Wednesday, March 11, 2020

What's The Rush?

Va. passes bill to stop James River sewage dumps by 2035
A bill passed by Virginia lawmakers will put a stop to the sewage overflows Richmond sends into the James River–but it’s going to take some time.

Under legislation awaiting Governor Ralph Northam’s signature, the state’s capital has 15 years to complete upgrades that would eliminate raw sewage discharges into the James.

Richmond has a combined sewage system (like hundreds of U.S. cities) that discharges untreated sewage into the river after heavy rainfalls, when sanitary flow overwhelms the Combined Sewer Overflow system (CSO). The city of Richmond has Virginia’s largest CSO system, serviced by about 12,000 acres.

According to the U.S. Environmental Protection Agency, CSOs “are a major water pollution concern,” containing not just stormwater but also “untreated human and industrial waste, toxic materials, and debris.”

The legislation introduced by state Senator Richard Stuart sets a 2035 deadline for the city to do away with these discharges. Under the bill, Richmond would report annually on progress and funding for the work.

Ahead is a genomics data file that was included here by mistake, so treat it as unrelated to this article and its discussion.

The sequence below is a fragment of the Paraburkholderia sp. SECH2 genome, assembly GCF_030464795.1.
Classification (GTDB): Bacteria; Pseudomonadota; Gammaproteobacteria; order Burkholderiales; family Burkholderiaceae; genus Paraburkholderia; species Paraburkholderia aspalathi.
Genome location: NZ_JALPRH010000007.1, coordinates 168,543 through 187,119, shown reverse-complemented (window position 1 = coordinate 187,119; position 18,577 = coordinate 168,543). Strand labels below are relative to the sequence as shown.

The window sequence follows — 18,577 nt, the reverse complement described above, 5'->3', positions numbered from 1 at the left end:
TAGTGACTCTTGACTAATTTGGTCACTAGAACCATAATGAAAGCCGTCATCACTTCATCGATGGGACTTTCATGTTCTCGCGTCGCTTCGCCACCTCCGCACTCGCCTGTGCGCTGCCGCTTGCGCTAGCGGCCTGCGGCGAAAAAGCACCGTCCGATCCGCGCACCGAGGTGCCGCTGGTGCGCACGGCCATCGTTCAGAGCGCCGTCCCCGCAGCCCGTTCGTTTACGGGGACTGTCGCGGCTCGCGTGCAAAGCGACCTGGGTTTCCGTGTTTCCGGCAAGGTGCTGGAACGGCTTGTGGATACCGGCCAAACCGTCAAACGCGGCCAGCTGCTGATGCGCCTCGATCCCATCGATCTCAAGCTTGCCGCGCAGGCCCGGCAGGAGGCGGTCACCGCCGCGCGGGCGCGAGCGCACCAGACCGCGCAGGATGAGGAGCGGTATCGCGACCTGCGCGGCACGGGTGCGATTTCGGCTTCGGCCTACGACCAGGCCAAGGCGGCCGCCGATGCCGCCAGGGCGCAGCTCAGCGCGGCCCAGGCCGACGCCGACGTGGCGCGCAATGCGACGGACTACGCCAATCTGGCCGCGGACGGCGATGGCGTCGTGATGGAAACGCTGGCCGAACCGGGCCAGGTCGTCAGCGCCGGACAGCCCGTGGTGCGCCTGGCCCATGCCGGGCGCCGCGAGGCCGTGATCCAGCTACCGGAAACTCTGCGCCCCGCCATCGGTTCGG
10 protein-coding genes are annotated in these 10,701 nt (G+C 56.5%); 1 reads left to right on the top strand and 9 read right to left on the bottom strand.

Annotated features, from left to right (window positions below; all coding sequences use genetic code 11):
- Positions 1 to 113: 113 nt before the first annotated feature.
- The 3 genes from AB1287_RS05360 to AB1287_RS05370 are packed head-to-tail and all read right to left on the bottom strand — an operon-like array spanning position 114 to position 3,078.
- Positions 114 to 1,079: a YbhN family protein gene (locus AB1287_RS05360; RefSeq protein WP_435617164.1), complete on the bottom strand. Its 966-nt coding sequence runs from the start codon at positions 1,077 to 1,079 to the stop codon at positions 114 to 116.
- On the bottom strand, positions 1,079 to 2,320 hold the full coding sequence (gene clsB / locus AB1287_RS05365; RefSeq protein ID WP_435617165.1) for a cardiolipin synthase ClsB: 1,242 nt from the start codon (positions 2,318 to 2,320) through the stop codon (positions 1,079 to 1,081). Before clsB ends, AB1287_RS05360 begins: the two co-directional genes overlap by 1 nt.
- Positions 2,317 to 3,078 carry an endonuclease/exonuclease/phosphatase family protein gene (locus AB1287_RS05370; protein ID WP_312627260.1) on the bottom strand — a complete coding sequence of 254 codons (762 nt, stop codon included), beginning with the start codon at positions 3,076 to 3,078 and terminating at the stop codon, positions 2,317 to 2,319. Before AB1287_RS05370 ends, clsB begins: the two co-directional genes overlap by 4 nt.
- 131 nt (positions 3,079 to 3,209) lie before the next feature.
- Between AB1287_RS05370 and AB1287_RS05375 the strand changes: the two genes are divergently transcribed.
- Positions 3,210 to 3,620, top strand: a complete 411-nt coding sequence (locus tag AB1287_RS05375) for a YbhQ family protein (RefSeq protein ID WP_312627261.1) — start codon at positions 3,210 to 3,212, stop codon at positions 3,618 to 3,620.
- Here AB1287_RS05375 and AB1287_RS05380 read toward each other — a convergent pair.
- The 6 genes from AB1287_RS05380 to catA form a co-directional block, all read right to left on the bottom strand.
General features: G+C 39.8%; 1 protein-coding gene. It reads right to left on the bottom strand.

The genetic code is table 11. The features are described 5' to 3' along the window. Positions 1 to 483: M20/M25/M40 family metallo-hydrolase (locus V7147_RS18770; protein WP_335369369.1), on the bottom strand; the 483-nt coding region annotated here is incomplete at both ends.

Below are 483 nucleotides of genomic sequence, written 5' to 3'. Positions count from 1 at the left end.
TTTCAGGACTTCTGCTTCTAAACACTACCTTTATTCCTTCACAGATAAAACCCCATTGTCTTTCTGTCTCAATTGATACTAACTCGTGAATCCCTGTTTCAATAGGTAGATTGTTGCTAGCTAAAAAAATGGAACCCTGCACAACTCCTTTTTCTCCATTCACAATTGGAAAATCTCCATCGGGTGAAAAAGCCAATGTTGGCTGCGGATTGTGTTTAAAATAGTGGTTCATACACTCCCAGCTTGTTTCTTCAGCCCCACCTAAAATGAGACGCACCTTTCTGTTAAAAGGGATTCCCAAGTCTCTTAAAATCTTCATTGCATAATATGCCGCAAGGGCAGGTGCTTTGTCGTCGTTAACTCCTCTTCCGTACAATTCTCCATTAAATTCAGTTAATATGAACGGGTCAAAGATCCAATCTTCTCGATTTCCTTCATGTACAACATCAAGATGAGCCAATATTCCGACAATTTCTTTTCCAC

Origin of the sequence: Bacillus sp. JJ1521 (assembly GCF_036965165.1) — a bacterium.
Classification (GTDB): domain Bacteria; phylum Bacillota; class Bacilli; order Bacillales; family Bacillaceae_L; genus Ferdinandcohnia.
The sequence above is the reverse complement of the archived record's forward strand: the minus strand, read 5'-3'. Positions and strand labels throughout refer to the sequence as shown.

One of the bill’s co-patrons, Senator Siobhan Dunnavant, says the deadline will hold leaders accountable for their commitment to stopping the sewage.

“[The city of Richmond] must work with the state to find creative ways to find what might be an expensive solution. We need the decision makers at the table committed to solving the problem in a reasonable time frame because they all agree that the problem is important enough to make it a priority,” says Sen. Dunnavant.
Seriously, they pretend that taking 15 more years to stop sewage from running into the James River (and then into Chesapeake Bay) is an accomplishment worth trumpeting. If it were private industries or individuals, they would have demanded action yesterday.

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